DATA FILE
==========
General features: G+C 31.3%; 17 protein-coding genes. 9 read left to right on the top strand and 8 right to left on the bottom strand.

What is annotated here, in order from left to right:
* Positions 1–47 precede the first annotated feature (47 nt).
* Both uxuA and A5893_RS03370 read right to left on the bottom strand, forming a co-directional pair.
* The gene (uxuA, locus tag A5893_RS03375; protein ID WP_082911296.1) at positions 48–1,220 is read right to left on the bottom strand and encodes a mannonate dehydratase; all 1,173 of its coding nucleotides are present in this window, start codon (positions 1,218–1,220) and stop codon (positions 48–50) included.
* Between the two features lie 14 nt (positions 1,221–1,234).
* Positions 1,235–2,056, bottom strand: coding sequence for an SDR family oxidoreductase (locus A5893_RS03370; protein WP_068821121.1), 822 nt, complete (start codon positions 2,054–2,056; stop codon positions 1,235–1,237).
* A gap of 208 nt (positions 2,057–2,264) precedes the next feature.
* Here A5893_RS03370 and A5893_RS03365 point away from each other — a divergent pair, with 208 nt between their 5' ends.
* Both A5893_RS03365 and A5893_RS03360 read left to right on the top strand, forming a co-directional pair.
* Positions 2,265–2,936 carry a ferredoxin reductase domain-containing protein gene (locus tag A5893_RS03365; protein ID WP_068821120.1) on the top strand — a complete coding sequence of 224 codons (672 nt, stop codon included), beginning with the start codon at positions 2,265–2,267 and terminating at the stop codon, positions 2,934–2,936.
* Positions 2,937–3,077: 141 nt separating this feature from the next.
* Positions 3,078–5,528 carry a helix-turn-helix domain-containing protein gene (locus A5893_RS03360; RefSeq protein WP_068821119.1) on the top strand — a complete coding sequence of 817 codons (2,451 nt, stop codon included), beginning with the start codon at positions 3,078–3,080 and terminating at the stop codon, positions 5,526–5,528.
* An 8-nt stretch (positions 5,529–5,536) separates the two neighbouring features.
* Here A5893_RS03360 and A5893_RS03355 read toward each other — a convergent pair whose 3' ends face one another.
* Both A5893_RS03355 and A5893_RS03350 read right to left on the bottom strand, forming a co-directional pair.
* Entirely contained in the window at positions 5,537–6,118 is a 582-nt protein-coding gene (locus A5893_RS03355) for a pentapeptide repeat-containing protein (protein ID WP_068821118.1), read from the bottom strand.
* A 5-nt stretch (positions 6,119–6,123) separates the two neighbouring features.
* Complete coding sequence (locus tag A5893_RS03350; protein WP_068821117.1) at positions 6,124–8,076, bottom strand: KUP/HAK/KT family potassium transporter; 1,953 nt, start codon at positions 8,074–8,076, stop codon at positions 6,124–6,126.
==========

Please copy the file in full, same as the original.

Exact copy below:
General features: G+C 31.3%; 17 protein-coding genes. 9 read left to right on the top strand and 8 right to left on the bottom strand.

What is annotated here, in order from left to right:
* Positions 1–47 precede the first annotated feature (47 nt).
* Both uxuA and A5893_RS03370 read right to left on the bottom strand, forming a co-directional pair.
* The gene (uxuA, locus tag A5893_RS03375; protein ID WP_082911296.1) at positions 48–1,220 is read right to left on the bottom strand and encodes a mannonate dehydratase; all 1,173 of its coding nucleotides are present in this window, start codon (positions 1,218–1,220) and stop codon (positions 48–50) included.
* Between the two features lie 14 nt (positions 1,221–1,234).
* Positions 1,235–2,056, bottom strand: coding sequence for an SDR family oxidoreductase (locus A5893_RS03370; protein WP_068821121.1), 822 nt, complete (start codon positions 2,054–2,056; stop codon positions 1,235–1,237).
* A gap of 208 nt (positions 2,057–2,264) precedes the next feature.
* Here A5893_RS03370 and A5893_RS03365 point away from each other — a divergent pair, with 208 nt between their 5' ends.
* Both A5893_RS03365 and A5893_RS03360 read left to right on the top strand, forming a co-directional pair.
* Positions 2,265–2,936 carry a ferredoxin reductase domain-containing protein gene (locus tag A5893_RS03365; protein ID WP_068821120.1) on the top strand — a complete coding sequence of 224 codons (672 nt, stop codon included), beginning with the start codon at positions 2,265–2,267 and terminating at the stop codon, positions 2,934–2,936.
* Positions 2,937–3,077: 141 nt separating this feature from the next.
* Positions 3,078–5,528 carry a helix-turn-helix domain-containing protein gene (locus A5893_RS03360; RefSeq protein WP_068821119.1) on the top strand — a complete coding sequence of 817 codons (2,451 nt, stop codon included), beginning with the start codon at positions 3,078–3,080 and terminating at the stop codon, positions 5,526–5,528.
* An 8-nt stretch (positions 5,529–5,536) separates the two neighbouring features.
* Here A5893_RS03360 and A5893_RS03355 read toward each other — a convergent pair whose 3' ends face one another.
* Both A5893_RS03355 and A5893_RS03350 read right to left on the bottom strand, forming a co-directional pair.
* Entirely contained in the window at positions 5,537–6,118 is a 582-nt protein-coding gene (locus A5893_RS03355) for a pentapeptide repeat-containing protein (protein ID WP_068821118.1), read from the bottom strand.
* A 5-nt stretch (positions 6,119–6,123) separates the two neighbouring features.
* Complete coding sequence (locus tag A5893_RS03350; protein WP_068821117.1) at positions 6,124–8,076, bottom strand: KUP/HAK/KT family potassium transporter; 1,953 nt, start codon at positions 8,074–8,076, stop codon at positions 6,124–6,126.